The Impact of Child Support Enforcement on Fertility, Parental Investment and Child Well-Being
AbstractIncreasing the probability of paying child support, in addition to increasing resources available for investment in children, may also alter the incentives faced by men to have children out of wedlock. We find that strengthening child support enforcement leads men to have fewer out-of-wedlock births and among those who do become fathers, to do so with more educated women and those with a higher propensity to invest in children. Thus, policies that compel men to pay child support may affect child outcomes through two pathways: an increase in financial resources and a birth selection process.
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Bibliographic InfoPaper provided by National Bureau of Economic Research, Inc in its series NBER Working Papers with number 11522.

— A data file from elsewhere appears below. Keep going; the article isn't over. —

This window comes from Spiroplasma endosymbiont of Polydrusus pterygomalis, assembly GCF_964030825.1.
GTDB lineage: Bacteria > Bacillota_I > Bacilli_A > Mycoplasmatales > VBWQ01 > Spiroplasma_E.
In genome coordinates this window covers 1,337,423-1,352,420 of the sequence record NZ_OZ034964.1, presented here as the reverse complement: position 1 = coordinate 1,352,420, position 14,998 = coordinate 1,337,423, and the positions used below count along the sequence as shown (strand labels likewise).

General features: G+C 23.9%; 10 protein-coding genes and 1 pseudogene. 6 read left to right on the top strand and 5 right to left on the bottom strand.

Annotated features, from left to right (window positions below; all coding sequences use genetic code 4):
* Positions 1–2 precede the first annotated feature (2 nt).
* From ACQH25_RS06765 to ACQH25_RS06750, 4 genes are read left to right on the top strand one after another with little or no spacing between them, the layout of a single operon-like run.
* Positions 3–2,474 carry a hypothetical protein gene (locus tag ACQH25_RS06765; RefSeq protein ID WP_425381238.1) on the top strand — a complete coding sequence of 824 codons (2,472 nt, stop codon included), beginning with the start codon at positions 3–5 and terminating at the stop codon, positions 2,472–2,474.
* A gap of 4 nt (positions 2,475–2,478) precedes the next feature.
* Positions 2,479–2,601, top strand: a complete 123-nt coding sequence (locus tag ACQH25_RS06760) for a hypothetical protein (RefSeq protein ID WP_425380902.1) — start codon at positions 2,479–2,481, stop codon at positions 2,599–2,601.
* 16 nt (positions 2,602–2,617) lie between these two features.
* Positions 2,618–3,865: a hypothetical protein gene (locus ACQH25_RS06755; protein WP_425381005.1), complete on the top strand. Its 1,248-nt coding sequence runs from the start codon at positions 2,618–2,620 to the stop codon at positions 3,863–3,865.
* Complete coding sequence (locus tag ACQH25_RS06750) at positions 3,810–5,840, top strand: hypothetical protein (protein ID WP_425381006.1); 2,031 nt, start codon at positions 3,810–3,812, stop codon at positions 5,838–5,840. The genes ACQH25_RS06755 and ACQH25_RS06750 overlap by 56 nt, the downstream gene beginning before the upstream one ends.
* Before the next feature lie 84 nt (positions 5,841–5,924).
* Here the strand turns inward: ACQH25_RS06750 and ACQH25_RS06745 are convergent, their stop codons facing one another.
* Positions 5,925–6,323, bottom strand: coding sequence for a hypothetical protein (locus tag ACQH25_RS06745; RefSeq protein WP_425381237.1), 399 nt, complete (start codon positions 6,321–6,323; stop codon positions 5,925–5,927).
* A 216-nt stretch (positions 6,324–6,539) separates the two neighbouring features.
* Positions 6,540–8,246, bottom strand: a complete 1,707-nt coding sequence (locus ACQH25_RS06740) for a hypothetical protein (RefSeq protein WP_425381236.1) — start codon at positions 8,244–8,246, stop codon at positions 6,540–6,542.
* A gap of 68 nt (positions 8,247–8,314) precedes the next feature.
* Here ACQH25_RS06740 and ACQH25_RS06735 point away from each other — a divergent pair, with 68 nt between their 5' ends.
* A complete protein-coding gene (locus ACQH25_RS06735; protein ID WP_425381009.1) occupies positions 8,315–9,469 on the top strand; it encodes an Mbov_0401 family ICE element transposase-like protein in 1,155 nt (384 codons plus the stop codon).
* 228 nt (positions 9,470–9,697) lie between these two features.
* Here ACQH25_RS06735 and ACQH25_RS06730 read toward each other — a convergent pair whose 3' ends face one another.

Date of creation: Aug 2005
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Other versions of this item:
- Anna Aizer & ASara McLanahan, 2006. "The Impact of Child Support Enforcement on Fertility, Parental Investments, and Child Well-Being," Journal of Human Resources, University of Wisconsin Press, vol. 41(1).
- J12 - Labor and Demographic Economics - - Demographic Economics - - - Marriage; Marital Dissolution; Family Structure
- J13 - Labor and Demographic Economics - - Demographic Economics - - - Fertility; Family Planning; Child Care; Children; Youth
- I38 - Health, Education, and Welfare - - Welfare and Poverty - - - Government Programs; Provision and Effects of Welfare Programs
This paper has been announced in the following NEP Reports:
- NEP-ALL-2005-08-13 (All new papers)
- NEP-HEA-2005-08-13 (Health Economics)
- NEP-REG-2005-08-13 (Regulation)
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